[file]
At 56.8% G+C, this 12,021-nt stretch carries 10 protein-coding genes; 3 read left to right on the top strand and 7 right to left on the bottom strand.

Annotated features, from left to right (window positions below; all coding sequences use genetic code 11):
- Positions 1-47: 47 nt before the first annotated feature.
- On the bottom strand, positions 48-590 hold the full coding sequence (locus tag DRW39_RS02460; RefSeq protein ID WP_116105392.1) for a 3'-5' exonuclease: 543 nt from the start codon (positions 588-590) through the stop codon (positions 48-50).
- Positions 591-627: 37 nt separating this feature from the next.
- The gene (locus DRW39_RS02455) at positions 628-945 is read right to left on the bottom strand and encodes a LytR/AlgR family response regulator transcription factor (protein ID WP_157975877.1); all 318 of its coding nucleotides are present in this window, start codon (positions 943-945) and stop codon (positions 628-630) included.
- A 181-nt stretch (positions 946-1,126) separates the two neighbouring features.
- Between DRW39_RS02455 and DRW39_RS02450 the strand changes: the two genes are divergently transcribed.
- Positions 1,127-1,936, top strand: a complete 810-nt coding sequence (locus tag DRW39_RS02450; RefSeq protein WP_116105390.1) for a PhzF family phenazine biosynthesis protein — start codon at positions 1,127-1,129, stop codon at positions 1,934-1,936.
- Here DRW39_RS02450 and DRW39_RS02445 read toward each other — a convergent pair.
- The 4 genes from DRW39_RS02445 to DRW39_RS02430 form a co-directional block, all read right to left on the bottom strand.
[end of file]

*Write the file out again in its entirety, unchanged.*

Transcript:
At 56.8% G+C, this 12,021-nt stretch carries 10 protein-coding genes; 3 read left to right on the top strand and 7 right to left on the bottom strand.

Annotated features, from left to right (window positions below; all coding sequences use genetic code 11):
- Positions 1-47: 47 nt before the first annotated feature.
- On the bottom strand, positions 48-590 hold the full coding sequence (locus tag DRW39_RS02460; RefSeq protein ID WP_116105392.1) for a 3'-5' exonuclease: 543 nt from the start codon (positions 588-590) through the stop codon (positions 48-50).
- Positions 591-627: 37 nt separating this feature from the next.
- The gene (locus DRW39_RS02455) at positions 628-945 is read right to left on the bottom strand and encodes a LytR/AlgR family response regulator transcription factor (protein ID WP_157975877.1); all 318 of its coding nucleotides are present in this window, start codon (positions 943-945) and stop codon (positions 628-630) included.
- A 181-nt stretch (positions 946-1,126) separates the two neighbouring features.
- Between DRW39_RS02455 and DRW39_RS02450 the strand changes: the two genes are divergently transcribed.
- Positions 1,127-1,936, top strand: a complete 810-nt coding sequence (locus tag DRW39_RS02450; RefSeq protein WP_116105390.1) for a PhzF family phenazine biosynthesis protein — start codon at positions 1,127-1,129, stop codon at positions 1,934-1,936.
- Here DRW39_RS02450 and DRW39_RS02445 read toward each other — a convergent pair.
- The 4 genes from DRW39_RS02445 to DRW39_RS02430 form a co-directional block, all read right to left on the bottom strand.